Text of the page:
A pipeline that leaked oily material onto the tundra at BP‘s oil field in Alaska was filled with extensive ice plugs, state officials have announced.

The ice build up within the line was detected by X-ray analysis launched by BP, the Alaska Department of Environmental Conservation said in a statement, reports Reuters.

It is not clear whether the ice plugs, one of which was around 1,500ft long, caused the leak, the spokeswoman for the department is reported to have said.

The spill and the cleanup work have not affected oil production at Lisburne, whose output is about 35,000 barrels bpd, BP spokesman Steve Rinehart told Reuters.

The leak in the pipeline, an 18in diameter flow line, was discovered last week. Although it had been taken off service weeks earlier because of suspected ice plugs, it was still pressurised and carrying material when the leak was found.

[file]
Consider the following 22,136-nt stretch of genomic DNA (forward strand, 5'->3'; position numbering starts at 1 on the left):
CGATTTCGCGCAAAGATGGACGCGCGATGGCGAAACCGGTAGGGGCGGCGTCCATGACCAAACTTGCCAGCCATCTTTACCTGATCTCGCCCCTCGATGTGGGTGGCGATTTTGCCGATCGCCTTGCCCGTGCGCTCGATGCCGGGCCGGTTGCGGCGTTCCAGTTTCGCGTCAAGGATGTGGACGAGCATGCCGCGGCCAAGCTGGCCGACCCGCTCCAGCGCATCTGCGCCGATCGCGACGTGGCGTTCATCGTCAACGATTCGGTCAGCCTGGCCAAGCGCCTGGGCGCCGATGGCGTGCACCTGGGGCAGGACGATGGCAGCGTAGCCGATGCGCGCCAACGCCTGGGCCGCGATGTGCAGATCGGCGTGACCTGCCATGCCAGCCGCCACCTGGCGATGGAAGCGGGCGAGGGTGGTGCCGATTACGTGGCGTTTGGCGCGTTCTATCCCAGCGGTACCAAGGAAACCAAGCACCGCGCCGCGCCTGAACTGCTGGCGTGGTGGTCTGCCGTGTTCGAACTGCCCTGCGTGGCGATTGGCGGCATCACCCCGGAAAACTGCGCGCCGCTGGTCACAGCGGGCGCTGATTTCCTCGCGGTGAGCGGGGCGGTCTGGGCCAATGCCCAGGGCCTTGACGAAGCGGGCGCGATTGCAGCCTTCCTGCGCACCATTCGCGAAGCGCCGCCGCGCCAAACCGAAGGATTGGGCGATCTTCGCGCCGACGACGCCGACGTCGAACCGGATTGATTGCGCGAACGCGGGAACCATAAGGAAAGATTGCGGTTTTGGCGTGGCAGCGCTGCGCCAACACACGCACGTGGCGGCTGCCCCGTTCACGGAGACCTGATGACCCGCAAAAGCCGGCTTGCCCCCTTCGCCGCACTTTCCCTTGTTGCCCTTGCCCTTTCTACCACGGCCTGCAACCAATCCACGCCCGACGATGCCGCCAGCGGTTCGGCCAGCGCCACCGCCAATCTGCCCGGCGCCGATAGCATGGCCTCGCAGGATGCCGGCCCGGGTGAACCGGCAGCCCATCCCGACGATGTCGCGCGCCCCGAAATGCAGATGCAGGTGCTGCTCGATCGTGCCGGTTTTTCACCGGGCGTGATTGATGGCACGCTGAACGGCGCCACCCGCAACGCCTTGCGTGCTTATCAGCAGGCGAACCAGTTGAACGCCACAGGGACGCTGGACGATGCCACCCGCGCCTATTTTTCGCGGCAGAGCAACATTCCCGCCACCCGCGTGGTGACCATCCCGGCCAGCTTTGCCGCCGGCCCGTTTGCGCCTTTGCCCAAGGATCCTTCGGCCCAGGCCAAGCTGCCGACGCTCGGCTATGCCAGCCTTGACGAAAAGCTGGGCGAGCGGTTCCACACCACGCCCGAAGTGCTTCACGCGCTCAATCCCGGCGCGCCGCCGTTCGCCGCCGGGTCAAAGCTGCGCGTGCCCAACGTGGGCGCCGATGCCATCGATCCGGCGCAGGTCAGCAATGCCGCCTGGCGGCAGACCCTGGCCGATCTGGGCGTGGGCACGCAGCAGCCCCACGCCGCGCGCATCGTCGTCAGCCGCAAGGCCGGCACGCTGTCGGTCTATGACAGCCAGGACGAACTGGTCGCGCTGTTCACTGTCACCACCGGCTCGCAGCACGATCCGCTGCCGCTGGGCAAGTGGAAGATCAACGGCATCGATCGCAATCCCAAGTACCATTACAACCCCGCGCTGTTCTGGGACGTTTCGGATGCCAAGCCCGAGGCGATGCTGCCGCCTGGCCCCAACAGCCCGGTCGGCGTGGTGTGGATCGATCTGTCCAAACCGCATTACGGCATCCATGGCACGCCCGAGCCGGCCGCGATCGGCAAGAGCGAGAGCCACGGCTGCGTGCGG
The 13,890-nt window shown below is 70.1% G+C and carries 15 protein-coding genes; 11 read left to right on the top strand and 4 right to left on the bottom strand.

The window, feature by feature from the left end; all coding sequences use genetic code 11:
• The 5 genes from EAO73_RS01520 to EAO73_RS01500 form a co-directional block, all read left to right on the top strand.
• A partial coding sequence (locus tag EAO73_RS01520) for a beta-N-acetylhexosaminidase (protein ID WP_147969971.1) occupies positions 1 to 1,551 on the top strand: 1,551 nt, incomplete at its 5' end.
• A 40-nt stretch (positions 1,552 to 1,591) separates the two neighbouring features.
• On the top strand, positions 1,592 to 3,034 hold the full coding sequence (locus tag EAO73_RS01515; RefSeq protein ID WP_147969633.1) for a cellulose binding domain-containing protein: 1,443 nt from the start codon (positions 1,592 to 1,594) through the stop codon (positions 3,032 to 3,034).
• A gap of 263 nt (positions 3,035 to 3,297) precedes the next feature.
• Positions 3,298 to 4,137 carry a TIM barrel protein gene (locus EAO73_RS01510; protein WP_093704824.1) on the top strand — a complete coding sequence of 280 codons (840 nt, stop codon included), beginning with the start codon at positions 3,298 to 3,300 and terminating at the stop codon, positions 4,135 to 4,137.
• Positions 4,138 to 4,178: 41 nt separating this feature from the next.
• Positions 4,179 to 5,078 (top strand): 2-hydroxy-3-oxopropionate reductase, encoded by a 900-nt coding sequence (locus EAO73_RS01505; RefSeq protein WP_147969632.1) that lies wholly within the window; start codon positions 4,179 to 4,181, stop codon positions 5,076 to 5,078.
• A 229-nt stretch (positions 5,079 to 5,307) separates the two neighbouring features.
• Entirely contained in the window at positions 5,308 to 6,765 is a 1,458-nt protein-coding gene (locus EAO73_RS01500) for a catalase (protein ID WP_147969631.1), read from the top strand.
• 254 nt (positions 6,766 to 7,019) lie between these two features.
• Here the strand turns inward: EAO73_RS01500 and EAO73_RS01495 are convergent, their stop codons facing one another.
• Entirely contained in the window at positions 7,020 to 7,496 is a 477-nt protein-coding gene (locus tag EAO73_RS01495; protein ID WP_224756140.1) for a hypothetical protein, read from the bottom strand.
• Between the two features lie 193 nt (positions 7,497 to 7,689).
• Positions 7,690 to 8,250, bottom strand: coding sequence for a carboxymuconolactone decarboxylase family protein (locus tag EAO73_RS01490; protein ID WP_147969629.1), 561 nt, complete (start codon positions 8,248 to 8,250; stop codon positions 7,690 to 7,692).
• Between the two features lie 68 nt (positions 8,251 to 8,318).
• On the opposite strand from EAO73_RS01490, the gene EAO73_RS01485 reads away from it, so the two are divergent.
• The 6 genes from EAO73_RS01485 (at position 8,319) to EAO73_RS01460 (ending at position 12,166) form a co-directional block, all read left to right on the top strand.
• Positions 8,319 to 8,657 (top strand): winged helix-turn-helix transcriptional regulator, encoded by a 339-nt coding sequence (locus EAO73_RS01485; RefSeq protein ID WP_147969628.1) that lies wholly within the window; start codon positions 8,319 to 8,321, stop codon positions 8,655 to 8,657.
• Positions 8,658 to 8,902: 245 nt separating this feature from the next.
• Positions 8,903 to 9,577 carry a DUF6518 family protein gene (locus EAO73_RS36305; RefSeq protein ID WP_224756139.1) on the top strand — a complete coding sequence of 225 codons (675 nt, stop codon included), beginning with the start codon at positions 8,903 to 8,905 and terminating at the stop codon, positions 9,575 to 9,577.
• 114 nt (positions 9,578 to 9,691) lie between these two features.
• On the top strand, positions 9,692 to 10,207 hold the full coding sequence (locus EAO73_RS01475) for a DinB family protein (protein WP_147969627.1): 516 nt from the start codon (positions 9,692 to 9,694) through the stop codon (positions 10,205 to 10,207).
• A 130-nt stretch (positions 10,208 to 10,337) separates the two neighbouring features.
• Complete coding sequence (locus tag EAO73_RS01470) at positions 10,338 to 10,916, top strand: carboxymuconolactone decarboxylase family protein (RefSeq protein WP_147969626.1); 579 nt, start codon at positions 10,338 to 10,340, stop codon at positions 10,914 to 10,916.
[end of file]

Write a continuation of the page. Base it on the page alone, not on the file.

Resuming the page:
A mixture of crude oil, oil- and salt-laced produced water and natural gas flowed out of the leak and sprayed an estimated 8,400ft2 of snow-covered tundra, according to state environmental officials and representatives from BP Exploration (Alaska).

The leak presents potential legal problems for BP, which remains under a term of a three-year probation as part of a 2007 federal criminal settlement concerning a major pipeline spill at Prudhoe Bay in 2006.